It was therefore agreed that there must be separate Treaties negotiated between the Five Allied and Associated Powers on the one hand and the new States—for instance, Poland—on the other, in which these and other matters which might arise would be dealt with. A suitable form for those Treaties could be devised without much difficulty for though in most cases the new States have been recognised, in no case has the territory over which the Government has control been specified, and there are many matters consequential on recognition such as the establishment of consular relations, which will have to be dealt with.

Having agreed to this, the Committee then considered the question of the protection of Minorities. It was again agreed that the question, in particular so far as it affects the Jews in Poland, is so contentious and so difficult that it is impossible to come to precise conclusions about it in the short time available before the text of the Treaty with Germany is closed. It was agreed, therefore, that all the detailed clauses dealing with this matter should be placed in the separate Treaties referred to.

It was also agreed, however, that there must be inserted in the Treaty with Germany some general clause referring to the other Treaty, and that this should be made of a binding nature. The text of the clause proposed is annexed (Annex A).

It was agreed that it would be essential at some stage, either in the Treaty with Germany or in the separate Treaty to be negotiated with Poland, to insert clauses defining Polish citizenship and political and religious equality. This is necessary, as the experience of Rou-mania has shown, for the protection of the Jews and other minorities, and the importance of this has been very strongly pressed upon us by the Jewish representatives whom we have seen; it will be equally important for other minorities. Clauses have been drafted providing for this in such a form that they can be inserted in the Treaty with Germany (See Annex B).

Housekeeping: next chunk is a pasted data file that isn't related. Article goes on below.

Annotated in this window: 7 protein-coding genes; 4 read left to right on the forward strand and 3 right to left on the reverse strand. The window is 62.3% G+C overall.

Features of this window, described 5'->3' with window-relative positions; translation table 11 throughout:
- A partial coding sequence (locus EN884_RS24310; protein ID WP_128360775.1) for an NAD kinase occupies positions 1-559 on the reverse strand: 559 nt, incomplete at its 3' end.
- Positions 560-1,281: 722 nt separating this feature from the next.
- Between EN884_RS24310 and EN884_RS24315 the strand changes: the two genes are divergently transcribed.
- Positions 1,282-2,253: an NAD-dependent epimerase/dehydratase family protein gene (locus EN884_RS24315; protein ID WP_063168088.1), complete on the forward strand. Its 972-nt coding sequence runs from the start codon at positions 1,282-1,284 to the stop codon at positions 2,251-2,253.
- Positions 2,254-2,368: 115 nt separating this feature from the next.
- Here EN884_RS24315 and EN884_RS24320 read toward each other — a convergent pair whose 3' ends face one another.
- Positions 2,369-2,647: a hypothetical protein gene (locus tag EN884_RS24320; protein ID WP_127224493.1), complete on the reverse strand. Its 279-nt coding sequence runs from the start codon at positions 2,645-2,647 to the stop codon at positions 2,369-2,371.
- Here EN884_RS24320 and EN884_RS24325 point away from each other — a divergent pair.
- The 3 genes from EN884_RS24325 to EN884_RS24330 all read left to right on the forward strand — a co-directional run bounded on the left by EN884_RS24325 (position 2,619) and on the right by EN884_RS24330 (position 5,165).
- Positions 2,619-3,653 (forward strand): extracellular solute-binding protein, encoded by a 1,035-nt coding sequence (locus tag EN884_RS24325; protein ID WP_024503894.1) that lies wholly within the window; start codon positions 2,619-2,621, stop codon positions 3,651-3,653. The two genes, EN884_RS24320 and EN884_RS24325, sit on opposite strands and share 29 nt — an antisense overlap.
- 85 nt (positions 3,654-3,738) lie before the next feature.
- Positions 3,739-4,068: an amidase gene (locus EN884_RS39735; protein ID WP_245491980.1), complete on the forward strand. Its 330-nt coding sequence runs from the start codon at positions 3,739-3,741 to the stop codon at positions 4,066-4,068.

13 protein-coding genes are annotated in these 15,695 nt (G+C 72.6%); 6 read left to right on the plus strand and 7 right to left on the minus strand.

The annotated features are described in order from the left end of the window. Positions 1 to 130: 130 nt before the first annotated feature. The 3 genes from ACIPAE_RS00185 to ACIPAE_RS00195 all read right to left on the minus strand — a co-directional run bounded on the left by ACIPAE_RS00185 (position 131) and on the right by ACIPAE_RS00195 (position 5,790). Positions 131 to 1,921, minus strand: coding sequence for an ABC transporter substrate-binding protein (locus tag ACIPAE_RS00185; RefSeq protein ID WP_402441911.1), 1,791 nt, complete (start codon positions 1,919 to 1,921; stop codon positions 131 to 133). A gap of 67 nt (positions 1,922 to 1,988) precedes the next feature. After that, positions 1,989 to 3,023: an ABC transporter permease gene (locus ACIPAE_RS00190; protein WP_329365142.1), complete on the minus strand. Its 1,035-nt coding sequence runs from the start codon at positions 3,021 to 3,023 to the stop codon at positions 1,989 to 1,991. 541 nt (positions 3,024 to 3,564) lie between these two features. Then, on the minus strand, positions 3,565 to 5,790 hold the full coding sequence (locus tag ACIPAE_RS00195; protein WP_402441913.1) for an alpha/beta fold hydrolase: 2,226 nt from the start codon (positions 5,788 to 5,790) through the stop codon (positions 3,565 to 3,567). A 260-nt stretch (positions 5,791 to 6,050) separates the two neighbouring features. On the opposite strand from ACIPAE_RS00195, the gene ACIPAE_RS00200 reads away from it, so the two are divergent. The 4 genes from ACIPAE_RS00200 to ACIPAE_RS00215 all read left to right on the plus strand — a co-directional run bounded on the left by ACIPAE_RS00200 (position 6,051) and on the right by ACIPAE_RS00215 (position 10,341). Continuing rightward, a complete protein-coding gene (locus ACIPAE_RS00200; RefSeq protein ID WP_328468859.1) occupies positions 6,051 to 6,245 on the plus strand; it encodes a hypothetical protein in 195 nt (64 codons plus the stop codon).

It was agreed that it must be left to the decision of the Council of Three whether those clauses should be inserted in the Treaty with Germany or in the separate Treaty, while all were agreed that if there had been sufficient time it would have been preferable to insert them in the Treaty with Germany, the British Representative feels himself bound to point out that it has been impossible for him to consult the British Legal Advisers.

The American Representative is of the opinion that the insertion in the Treaty of Peace of some clause binding Poland in respect of [Page 442]the citizenship and rights of those millions of her population which are not German is essential.

The British Representative is inclined to think that the Article given in Annex A gives sufficient scope to enable the clauses in Annex B to be inserted in the separate Treaties.

Both are agreed that if there is time to get the consideration which is necessary from the French and British legal advisers, and if it is possible in the time to get these clauses through the Drafting Committee, they may well be inserted in the Treaty with Germany.

As to procedure, the most convenient arrangement would be that the special Treaty with Poland at any rate, should be prepared as quickly as possible and should be ready for signature at the same time as the general Treaty with Germany. There are advantages in this that Poland would be bound, not as against Germany, but as against her Allies but at the same time the Germans would have cognisance of the separate Treaty which is, as will be seen, specifically referred to in the main Treaty.

In accordance with their instructions, the Committee started with their consideration of the Polish question. It is recognised that the same problems, though in a slightly different form, arise in the case of Czecho-Slovakia, and they are agreed that apart from any detailed modifications of form which may appear necessary, these clauses which have been drafted especially for the case of Poland, should be applied also to Czecho-Slovakia.

They have unfortunately, however, not been able to procure a single copy of the chapter of the Treaty dealing with Czecho-Slovakia in its final form, or to discuss the matter with those immediately responsible for dealing with Czecho-Slovakia, and are therefore not in a position to advise as to whether any alteration in the form or details may be required.